Posts tagged with On Demand

What does the WWE Network mean for the future of sports television?

The WWE may have won the heavyweight title for breaking the internet at CES 2014 by announcing the launch of the WWE Network.

I have previously touched upon how WWE has embraced digital transformation, but the launch of its 24/7 streaming service, which will be showing Wrestlemania 30 as its first pay-per-view in April, takes things to a whole new level.

In case you somehow missed the announcement that drove the WWE Universe into a frenzy, here is everything you need to know about the WWE Network.

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Sky finally launches its internet TV service, NOW TV

In January, Sky announced that it would be launching a new online TV service later this year. Designed in large part to allow non-Sky customers to access Sky content, the service would allow its subscribers to access a variety of content, including movies and sports, on a pay-as-you-go basis.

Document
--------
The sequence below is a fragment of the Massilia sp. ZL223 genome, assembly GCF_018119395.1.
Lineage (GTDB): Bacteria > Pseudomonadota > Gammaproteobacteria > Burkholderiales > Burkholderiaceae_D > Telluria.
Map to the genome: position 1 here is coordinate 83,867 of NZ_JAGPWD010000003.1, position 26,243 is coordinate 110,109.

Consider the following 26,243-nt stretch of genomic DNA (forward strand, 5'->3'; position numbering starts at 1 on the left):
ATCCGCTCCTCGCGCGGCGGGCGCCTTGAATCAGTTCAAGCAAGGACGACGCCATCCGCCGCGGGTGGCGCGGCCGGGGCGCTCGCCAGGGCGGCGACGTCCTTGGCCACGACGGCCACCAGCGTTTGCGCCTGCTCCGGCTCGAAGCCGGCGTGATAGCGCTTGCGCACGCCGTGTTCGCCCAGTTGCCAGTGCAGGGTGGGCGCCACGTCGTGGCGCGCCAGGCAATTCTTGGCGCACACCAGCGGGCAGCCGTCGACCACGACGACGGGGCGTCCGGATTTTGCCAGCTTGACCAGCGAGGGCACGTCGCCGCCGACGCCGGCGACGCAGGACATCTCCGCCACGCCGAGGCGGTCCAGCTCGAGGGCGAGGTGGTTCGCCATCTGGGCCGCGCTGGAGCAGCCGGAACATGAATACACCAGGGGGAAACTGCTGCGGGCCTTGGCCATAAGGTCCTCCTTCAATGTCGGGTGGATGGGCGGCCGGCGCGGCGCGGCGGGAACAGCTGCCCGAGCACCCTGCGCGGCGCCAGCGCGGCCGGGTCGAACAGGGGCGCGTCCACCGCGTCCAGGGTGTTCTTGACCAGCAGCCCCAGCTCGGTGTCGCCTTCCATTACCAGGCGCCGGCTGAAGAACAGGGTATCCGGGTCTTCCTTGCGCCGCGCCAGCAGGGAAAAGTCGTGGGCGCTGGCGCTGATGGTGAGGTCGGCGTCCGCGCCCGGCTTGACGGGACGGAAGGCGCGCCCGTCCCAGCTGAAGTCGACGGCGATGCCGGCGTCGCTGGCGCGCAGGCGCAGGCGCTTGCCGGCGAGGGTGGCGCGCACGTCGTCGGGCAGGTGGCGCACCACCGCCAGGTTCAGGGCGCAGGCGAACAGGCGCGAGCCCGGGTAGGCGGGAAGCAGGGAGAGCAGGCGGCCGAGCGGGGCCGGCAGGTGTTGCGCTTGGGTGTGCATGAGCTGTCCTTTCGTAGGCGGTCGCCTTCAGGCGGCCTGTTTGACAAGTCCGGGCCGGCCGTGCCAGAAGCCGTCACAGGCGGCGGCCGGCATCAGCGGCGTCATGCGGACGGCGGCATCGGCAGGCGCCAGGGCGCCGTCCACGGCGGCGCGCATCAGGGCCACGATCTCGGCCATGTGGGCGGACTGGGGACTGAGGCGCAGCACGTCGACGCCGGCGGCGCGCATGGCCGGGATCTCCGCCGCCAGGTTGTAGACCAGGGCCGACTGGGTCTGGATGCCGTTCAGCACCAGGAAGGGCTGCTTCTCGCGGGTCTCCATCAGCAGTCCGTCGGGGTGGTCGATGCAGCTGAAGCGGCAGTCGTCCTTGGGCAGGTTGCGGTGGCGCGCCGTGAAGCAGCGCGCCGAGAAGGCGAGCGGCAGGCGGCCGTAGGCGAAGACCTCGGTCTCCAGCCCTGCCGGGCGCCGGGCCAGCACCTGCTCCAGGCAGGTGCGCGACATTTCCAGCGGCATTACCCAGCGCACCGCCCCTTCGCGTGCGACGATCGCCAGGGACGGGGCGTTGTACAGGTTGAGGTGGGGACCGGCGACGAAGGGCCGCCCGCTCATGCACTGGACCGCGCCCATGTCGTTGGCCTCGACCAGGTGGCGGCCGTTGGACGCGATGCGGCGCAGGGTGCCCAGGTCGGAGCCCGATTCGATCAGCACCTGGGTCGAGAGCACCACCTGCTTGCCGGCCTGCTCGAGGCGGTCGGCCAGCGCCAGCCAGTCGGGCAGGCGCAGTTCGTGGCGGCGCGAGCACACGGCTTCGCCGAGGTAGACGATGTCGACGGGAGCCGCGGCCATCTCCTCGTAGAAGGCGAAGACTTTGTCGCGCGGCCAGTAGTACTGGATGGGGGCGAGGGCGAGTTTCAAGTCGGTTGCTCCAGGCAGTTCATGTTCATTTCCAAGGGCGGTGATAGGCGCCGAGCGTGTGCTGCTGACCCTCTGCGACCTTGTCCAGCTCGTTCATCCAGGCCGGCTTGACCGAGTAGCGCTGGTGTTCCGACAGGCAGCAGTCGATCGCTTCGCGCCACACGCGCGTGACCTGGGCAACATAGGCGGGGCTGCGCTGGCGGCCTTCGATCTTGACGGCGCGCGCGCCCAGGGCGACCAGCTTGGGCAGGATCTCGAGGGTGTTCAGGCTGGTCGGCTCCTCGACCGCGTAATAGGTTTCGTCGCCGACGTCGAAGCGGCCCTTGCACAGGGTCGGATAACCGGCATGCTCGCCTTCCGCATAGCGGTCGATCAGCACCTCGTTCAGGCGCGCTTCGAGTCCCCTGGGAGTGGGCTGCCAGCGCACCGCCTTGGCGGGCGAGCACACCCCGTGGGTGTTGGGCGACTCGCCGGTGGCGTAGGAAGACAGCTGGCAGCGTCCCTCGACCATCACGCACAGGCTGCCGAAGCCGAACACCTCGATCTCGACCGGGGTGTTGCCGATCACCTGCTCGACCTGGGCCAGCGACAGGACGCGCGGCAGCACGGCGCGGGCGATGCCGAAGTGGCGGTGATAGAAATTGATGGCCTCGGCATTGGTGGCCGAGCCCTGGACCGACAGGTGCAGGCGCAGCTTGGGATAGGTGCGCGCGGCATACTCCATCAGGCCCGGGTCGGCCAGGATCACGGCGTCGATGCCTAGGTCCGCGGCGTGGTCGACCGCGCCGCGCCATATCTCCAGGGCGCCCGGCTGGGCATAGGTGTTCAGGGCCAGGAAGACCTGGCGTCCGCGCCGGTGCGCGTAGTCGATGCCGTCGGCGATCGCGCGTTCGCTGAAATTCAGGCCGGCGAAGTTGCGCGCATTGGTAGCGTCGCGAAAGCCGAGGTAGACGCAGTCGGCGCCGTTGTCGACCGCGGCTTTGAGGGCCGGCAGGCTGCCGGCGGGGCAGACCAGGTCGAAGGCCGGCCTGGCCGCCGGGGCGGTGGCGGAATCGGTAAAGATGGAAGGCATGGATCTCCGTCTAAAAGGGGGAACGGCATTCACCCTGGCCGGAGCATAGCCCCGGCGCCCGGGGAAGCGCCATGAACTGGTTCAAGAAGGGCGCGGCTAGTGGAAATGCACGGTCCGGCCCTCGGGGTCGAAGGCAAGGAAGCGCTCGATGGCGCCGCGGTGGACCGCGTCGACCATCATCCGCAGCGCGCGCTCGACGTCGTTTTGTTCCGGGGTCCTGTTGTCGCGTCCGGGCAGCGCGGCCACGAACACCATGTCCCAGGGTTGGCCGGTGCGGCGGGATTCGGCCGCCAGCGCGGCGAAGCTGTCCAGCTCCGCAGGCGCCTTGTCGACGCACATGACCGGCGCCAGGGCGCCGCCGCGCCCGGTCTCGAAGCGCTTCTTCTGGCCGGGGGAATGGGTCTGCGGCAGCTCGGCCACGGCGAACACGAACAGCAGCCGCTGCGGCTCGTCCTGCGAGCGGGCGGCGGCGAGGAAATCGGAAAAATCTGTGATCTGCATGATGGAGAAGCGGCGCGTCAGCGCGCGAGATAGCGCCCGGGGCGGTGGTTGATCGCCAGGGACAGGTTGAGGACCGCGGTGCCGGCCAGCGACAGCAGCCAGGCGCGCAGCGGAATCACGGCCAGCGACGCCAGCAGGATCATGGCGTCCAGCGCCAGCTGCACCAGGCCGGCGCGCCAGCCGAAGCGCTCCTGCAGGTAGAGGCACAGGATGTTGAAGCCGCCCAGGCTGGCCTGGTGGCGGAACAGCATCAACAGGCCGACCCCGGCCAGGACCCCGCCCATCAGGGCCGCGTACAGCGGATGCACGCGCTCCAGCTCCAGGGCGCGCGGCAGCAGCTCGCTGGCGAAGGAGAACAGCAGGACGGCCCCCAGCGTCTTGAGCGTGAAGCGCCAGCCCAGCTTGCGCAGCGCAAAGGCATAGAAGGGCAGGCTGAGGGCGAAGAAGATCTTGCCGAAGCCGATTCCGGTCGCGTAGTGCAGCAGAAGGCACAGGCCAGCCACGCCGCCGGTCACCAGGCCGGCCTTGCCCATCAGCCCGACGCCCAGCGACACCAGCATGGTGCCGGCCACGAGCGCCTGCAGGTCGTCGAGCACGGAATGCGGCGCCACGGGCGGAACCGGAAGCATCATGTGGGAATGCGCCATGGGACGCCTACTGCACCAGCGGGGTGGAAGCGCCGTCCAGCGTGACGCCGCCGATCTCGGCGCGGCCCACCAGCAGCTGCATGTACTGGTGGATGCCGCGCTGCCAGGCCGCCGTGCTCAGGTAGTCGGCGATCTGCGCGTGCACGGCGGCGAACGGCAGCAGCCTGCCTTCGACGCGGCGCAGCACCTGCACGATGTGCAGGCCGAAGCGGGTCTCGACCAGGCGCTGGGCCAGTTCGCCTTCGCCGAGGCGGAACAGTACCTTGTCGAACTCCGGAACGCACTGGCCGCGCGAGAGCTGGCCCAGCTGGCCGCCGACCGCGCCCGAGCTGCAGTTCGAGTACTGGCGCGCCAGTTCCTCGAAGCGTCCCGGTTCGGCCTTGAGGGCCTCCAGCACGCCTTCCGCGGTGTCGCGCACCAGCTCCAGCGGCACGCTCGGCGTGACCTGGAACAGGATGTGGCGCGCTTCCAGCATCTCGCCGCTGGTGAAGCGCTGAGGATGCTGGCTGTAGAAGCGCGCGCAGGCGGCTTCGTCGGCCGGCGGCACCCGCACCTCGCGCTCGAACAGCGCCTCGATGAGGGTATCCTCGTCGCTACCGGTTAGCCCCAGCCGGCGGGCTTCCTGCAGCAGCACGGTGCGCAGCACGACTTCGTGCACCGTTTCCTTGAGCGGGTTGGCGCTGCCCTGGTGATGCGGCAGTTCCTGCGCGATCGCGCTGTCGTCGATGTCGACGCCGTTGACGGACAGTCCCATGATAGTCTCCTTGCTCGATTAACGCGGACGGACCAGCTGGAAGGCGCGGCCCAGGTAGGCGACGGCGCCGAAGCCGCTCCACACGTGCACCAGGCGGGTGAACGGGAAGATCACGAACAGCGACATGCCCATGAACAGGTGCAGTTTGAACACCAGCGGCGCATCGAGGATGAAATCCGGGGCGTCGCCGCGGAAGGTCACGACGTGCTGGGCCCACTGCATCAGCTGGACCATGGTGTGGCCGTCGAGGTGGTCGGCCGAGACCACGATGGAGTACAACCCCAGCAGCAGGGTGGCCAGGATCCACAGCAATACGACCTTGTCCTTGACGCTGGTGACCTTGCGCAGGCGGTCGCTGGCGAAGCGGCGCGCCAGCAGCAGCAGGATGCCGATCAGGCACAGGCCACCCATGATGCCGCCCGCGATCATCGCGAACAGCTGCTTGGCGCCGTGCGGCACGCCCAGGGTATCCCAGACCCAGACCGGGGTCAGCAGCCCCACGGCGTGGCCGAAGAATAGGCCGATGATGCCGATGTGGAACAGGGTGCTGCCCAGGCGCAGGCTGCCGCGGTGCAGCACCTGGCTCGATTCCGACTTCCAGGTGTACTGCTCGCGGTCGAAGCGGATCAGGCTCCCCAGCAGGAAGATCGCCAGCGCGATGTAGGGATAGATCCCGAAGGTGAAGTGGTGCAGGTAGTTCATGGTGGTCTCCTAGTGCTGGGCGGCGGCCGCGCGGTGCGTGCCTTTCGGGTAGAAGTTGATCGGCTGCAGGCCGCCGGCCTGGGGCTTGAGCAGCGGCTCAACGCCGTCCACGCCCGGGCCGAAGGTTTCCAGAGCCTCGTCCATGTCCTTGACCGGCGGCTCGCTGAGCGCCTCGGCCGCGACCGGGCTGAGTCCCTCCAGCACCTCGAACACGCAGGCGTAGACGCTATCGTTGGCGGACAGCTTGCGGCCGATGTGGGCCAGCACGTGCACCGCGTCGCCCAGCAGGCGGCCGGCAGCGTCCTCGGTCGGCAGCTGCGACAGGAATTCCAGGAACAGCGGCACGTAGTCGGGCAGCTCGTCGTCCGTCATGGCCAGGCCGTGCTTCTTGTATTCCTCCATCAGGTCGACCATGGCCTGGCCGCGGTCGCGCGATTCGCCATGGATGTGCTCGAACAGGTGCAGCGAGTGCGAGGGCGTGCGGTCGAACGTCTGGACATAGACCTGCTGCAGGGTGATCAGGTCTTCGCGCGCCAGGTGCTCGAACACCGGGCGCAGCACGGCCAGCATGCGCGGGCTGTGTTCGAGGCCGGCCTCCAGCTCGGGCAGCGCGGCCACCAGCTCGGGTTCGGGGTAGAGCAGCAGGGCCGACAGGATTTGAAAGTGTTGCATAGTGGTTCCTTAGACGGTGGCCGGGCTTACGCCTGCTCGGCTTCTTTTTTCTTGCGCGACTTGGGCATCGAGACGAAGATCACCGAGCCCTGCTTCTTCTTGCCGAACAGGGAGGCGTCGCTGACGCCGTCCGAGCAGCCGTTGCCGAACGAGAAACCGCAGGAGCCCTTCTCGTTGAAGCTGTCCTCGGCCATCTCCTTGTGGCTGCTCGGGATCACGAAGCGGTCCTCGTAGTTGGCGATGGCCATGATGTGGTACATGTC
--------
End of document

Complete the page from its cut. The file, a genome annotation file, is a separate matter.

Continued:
Right on schedule, Sky today announced that the service, dubbed NOW TV, will be launching tomorrow.

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The five Cs of connected TV

Connected TV Smart PackWhen two very different industries like traditional broadcast television and digital collide, it’s difficult to ignore the implications on both sides.

While analysts predict that 60% of households will be watching internet TV by 2014 and many companies are trying to capitalise on shifting viewing habits, the connected TV market is still in a nascent stage.

To coincide with the recent release of Econsultancy’s Connected TV Smart Pack, we’ve identified five key elements of this emerging ecosystem that any marketer needs to be aware of.  

These are what we call the five Cs of connected TV...

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Google's content strategy comes together for Google TV

When Google TV was first announced, I wrote that it "might be one of the most important things the company has attempted." If successful, Google would do nothing less than realize the dream of television-web convergence.

But I also noted that execution was key, and there was no shortage of skeptics who questioned whether Google would be able to put it all together.

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